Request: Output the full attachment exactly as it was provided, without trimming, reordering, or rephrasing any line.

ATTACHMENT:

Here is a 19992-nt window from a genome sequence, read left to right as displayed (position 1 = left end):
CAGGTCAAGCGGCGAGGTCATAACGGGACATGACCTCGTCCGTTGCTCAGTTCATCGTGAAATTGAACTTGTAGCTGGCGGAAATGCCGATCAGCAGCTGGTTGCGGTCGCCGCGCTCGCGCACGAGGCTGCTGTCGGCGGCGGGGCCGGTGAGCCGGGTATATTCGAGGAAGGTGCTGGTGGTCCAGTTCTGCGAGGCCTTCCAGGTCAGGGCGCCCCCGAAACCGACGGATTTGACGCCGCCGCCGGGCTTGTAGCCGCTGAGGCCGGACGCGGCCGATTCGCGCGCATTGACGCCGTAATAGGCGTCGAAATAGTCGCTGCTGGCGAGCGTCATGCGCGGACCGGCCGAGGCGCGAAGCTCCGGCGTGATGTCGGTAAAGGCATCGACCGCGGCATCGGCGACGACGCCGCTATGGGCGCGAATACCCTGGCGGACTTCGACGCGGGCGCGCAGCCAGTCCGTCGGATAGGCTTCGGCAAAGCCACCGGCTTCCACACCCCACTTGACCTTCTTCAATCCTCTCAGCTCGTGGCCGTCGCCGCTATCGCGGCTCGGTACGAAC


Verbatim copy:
Here is a 19992-nt window from a genome sequence, read left to right as displayed (position 1 = left end):
CAGGTCAAGCGGCGAGGTCATAACGGGACATGACCTCGTCCGTTGCTCAGTTCATCGTGAAATTGAACTTGTAGCTGGCGGAAATGCCGATCAGCAGCTGGTTGCGGTCGCCGCGCTCGCGCACGAGGCTGCTGTCGGCGGCGGGGCCGGTGAGCCGGGTATATTCGAGGAAGGTGCTGGTGGTCCAGTTCTGCGAGGCCTTCCAGGTCAGGGCGCCCCCGAAACCGACGGATTTGACGCCGCCGCCGGGCTTGTAGCCGCTGAGGCCGGACGCGGCCGATTCGCGCGCATTGACGCCGTAATAGGCGTCGAAATAGTCGCTGCTGGCGAGCGTCATGCGCGGACCGGCCGAGGCGCGAAGCTCCGGCGTGATGTCGGTAAAGGCATCGACCGCGGCATCGGCGACGACGCCGCTATGGGCGCGAATACCCTGGCGGACTTCGACGCGGGCGCGCAGCCAGTCCGTCGGATAGGCTTCGGCAAAGCCACCGGCTTCCACACCCCACTTGACCTTCTTCAATCCTCTCAGCTCGTGGCCGTCGCCGCTATCGCGGCTCGGTACGAAC